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Google has been in the news again, this time for changes to its privacy practices, which involved consolidating around 60 statements into one to cover all of Google’s services, including search, plus, gmail, docs etc. Google claim this was done to simplify the user experience and thus to satisfy demands from regulators who were unhappy about the fractured privacy controls within Google’s services. The move is perhaps the biggest single change in privacy management that the Internet giant has yet implemented, and it seems unlikely that such a change was taken without careful consideration of the associated legal and commercial implications. So whatever Google has in mind, they know what they want to achieve. What does it really mean for everyone else?
Of course it’s not just Google’s web activities, or even just Google that is the problem. Facebook continues to attract criticism for privacy policies that seem to be in constant flux. Google’s Android and Apple’s iOS platforms have been criticised for mining users’ photos and address books through seemingly innocuous apps and for bizarre or obfuscated purposes. What’s causing the upset here is not so much what Google have done, but their dominance in our online lives. In a more fragmented market, such as retail or banking, if a company does something that upsets their customers, then those customers have the ability to terminate the relationship and to move to alternative providers. If sufficient customers do so, then the company takes a hit to its bottom line and changes its ways. But Google and Facebook in particular have achieved a dominance in our online world that makes it very difficult to avoid them. Users who choose to avoid Google find themselves marginalised and forced to use disjointed services from a range of providers. Those who opt out of Facebook (or any other social network for that matter) are left without networks that others enjoy. Opting out is not an option for many.
Our problem is not Google, or Facebook, or privacy legislation, or market regulation, or a lack of user-centricity in system implementations. Our problem is the underlying commercial model whereby we expect to receive these services for free. These companies deliver previously unimaginable richness of interaction without charging us a penny in cash for the experience. A substantial amount of data mining is essential if they are to create that richness, but the root cause for our lack of control over that mining is the fact that we’re the product, not the customer. The money flows in from the advertisers and affiliates, but as providers fight to meet shareholder expectations for revenues they are having to push harder and harder for our data, and take increasing risks with our privacy to produce the profits.
So what’s to be done? We can’t put the genie back in the bottle, our data is out there, and it’s not going to disappear from the interwebs in a hurry. There’s no point in speculating about breaking up Google’s control over the online world. It also seems improbable that competing systems with different business models will emerge in the near future; for example, the Vendor Relationship Management (VRM) approach championed by the likes of Mydex clearly has the potential to address the problem, but it’s still a long way from gaining the sort of momentum that will shake the big players. What we really need is a way to pay Google, Facebook et al for their services using hard cash instead of personal data. For example, if I could pay a small monthly fee to guarantee that an Android phone would never mine my data, and would in fact create a ‘walled garden’ environment to protect my privacy, then my iPhone would be up on eBay in a flash. If Facebook offered me enhanced private service with proper granular privacy controls with a certainty that my usage and relationships will never be analysed by them or a third-party app unless I expressly consent, then they’d get my monthly payment.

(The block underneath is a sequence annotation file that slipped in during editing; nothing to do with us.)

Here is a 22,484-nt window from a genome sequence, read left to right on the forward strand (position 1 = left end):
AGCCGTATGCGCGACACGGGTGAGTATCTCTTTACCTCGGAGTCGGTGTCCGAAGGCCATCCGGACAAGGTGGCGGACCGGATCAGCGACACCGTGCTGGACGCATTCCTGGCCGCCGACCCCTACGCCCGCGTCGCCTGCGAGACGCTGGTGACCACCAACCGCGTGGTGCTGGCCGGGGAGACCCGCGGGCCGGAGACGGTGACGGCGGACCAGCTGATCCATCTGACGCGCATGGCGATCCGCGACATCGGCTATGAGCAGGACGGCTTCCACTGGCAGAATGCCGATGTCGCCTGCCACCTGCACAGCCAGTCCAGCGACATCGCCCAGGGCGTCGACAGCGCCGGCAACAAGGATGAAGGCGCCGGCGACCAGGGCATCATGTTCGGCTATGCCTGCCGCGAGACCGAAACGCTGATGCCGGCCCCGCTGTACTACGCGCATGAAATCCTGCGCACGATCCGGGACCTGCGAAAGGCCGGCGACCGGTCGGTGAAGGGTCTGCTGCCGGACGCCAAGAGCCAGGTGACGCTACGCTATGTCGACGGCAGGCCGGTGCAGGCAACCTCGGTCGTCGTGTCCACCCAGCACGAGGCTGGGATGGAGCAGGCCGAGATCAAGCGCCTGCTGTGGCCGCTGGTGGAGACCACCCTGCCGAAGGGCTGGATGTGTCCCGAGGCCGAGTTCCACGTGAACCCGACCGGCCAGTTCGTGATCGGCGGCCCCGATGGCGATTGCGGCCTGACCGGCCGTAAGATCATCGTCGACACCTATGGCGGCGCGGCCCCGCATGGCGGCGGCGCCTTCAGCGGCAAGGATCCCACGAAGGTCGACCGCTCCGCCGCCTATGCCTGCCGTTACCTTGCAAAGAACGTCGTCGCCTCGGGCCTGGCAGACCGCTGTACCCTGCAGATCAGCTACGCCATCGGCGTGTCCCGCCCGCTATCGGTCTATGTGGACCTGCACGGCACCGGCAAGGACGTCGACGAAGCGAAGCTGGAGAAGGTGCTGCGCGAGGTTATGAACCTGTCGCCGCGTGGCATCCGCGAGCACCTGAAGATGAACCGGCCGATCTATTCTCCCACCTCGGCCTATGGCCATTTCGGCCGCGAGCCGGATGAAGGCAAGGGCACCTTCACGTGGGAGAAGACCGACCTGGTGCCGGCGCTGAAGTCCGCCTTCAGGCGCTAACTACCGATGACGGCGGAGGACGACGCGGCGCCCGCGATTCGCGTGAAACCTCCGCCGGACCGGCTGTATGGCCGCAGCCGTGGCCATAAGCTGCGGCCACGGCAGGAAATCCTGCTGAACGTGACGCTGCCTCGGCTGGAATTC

But a step such as that will require these companies to expose the dark heart of their business models, and that will not happen in the current economic climate. If they admit each customer is worth on average, say, £20 p.a. to them, then all those who don’t pay up will be demanding to be paid for their data. If they admit each customer is worth, on average, say, £2 p.a. to them, then their shareholders will be howling at their grossly inflated market capitalisations. Reputation businesses such as Klout exist to help these companies to assign a value to individual users, but being told your friend’s data might be worth £10 p.a. to Facebook, but yours isn’t worth £1 is hardly going to curry favour with Facebook’s users. The providers can’t win if they go down this route, at least not until a price poi nt is found that satisfies consumers and shareholders alike, or a disruptive new venture enters the market and forces their hand.
So that’s the challenge for the market, and in particular for VRM providers: if we want privacy *and* open data *and* free services, we need a way to make that more attractive to the major incumbents than their current business models. They need to see that they can make privacy pay without jeopardising existing revenues. And we all need to get ready to pay for our privacy.